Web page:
Identifying and modulating risk factors is essential to prevent visual impairment due to diabetic retinopathy (DR). This study examines incident DR with metabolic and hormonal factors in newly-diagnosed, treatment naïve, individuals with Type2 Diabetes Mellitus (T2DM), over a 5 year period from diagnosis.
233 T2DM subjects underwent serial DR screening using digital photography and standardised Meal Tolerance Tests at diagnosis and after 1, 2 and 5 years. Subjects (179) with no DR throughout the 5-year study period were compared with those who developed DR (54).
Of 233 subjects, 54(23.2%) developed DR by 5 years, background DR in 50(93%) and exudative maculopathy in 4(7%) individuals. Of these subjects, 12(22%) developed DR after 1 year, 15(28%) after 2 years and 27(50%) after 5 years. At baseline, those with DR at 5 years had higher HbA (p = 0.017), higher fasting plasma glucose (PG) (p = 0.031) and postprandial PG (p = 0.009). They were associated with reduced basal β-cell secretory function (M) (p = 0.025), lower (p = 0.000) postprandial β-cell responsiveness (M) and β-cell function (HOMA-B) (p = 0.044).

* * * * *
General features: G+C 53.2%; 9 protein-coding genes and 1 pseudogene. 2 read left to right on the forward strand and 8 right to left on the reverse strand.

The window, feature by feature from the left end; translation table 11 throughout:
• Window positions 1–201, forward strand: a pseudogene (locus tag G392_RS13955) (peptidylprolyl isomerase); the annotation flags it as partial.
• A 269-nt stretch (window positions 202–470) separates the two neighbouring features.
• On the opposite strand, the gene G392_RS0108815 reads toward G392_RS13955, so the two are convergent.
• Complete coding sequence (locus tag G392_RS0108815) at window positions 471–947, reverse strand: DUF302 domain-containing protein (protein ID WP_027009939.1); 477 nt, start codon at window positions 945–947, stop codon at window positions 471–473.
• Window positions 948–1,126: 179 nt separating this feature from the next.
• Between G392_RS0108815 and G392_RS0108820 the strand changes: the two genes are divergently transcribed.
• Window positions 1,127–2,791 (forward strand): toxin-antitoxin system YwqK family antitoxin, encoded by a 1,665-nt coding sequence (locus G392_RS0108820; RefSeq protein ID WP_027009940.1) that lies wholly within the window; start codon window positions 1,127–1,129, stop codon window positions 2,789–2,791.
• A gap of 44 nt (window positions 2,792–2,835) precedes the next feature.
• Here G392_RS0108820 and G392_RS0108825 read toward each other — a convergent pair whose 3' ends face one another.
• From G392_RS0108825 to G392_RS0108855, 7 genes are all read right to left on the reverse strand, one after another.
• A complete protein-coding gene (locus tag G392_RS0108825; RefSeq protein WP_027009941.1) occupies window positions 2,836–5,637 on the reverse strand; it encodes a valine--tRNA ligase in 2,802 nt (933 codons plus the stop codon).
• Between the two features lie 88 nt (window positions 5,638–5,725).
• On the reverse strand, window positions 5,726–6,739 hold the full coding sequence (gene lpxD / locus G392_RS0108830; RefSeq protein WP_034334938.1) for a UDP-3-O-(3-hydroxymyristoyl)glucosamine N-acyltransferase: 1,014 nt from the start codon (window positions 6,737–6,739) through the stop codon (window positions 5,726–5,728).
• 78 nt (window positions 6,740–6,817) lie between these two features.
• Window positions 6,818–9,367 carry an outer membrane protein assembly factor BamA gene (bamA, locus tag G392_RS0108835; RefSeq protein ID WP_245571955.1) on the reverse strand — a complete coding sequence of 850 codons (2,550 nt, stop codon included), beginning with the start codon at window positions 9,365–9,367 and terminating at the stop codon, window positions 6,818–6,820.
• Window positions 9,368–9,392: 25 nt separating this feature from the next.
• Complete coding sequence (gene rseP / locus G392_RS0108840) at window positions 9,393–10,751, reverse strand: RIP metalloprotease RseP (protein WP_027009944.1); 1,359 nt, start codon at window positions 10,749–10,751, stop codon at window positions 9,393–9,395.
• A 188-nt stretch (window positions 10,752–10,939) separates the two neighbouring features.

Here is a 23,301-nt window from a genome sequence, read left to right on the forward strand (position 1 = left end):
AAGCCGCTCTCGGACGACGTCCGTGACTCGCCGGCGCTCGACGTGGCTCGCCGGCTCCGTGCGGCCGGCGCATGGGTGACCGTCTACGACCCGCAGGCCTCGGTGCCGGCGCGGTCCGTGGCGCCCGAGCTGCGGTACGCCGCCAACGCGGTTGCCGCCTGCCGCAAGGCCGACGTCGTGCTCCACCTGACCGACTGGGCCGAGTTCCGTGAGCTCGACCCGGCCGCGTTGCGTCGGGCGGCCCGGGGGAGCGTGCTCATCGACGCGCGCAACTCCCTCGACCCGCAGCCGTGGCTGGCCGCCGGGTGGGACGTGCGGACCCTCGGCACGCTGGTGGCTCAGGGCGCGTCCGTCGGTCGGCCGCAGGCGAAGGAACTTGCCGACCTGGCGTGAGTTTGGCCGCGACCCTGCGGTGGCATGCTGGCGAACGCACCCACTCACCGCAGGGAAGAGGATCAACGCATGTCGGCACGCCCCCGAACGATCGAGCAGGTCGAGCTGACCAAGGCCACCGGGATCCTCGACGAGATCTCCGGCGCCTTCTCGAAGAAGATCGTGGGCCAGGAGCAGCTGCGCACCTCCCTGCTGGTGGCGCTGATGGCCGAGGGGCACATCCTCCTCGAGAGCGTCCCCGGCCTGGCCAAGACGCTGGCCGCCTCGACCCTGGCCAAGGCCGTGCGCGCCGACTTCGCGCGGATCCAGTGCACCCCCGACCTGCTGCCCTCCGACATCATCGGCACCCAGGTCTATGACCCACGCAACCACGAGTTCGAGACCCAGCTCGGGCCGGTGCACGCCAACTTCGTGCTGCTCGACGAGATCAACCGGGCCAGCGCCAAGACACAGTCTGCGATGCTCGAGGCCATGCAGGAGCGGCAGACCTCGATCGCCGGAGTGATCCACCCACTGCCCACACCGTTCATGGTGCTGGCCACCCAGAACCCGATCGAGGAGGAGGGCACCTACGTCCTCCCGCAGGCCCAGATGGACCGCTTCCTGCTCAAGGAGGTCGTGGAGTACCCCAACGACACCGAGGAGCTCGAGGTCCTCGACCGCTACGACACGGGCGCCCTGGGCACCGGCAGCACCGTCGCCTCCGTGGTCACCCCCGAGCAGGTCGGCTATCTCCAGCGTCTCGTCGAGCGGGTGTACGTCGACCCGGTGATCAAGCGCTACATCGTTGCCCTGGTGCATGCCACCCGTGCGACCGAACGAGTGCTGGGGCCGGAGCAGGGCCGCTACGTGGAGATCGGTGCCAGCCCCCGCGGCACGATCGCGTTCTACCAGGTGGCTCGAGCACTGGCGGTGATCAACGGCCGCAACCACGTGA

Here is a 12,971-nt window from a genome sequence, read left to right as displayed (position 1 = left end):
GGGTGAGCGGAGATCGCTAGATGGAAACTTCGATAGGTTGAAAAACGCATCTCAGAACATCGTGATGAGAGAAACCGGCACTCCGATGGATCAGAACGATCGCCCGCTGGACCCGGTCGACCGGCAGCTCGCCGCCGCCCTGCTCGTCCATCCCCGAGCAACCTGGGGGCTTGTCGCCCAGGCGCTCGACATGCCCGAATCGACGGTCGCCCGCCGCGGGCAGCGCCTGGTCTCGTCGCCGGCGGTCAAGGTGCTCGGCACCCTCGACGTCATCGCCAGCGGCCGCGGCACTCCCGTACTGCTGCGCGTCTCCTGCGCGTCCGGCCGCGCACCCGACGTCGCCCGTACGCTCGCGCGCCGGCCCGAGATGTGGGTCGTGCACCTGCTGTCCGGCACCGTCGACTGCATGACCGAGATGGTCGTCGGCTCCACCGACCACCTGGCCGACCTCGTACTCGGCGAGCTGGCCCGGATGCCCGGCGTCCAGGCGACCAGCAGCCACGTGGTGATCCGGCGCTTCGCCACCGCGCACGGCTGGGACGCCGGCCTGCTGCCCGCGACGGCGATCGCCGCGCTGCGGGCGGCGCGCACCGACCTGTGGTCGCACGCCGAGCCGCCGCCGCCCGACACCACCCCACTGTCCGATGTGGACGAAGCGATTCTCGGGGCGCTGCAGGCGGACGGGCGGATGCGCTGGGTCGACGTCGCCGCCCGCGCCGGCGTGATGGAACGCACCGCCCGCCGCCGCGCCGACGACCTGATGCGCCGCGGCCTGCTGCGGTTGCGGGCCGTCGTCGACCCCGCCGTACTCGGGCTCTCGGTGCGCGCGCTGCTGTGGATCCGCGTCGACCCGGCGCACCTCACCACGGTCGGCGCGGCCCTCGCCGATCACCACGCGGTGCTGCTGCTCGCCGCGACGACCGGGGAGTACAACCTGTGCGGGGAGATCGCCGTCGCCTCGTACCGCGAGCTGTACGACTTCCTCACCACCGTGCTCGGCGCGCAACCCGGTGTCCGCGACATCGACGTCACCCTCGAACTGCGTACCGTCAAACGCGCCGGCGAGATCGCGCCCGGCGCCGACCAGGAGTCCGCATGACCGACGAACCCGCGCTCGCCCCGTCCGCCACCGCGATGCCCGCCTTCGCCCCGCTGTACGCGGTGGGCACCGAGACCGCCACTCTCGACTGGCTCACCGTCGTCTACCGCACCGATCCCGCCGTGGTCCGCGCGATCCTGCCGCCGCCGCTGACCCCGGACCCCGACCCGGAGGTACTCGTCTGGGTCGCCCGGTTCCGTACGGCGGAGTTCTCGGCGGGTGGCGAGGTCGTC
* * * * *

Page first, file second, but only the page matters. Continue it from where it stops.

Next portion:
There is an independent association between glycaemic control and β-cell dysfunction at the time of diagnosis of T2DM, with incident DR over a follow-up period of 5 years.

Copyright © 2021. Published by Elsevier Inc.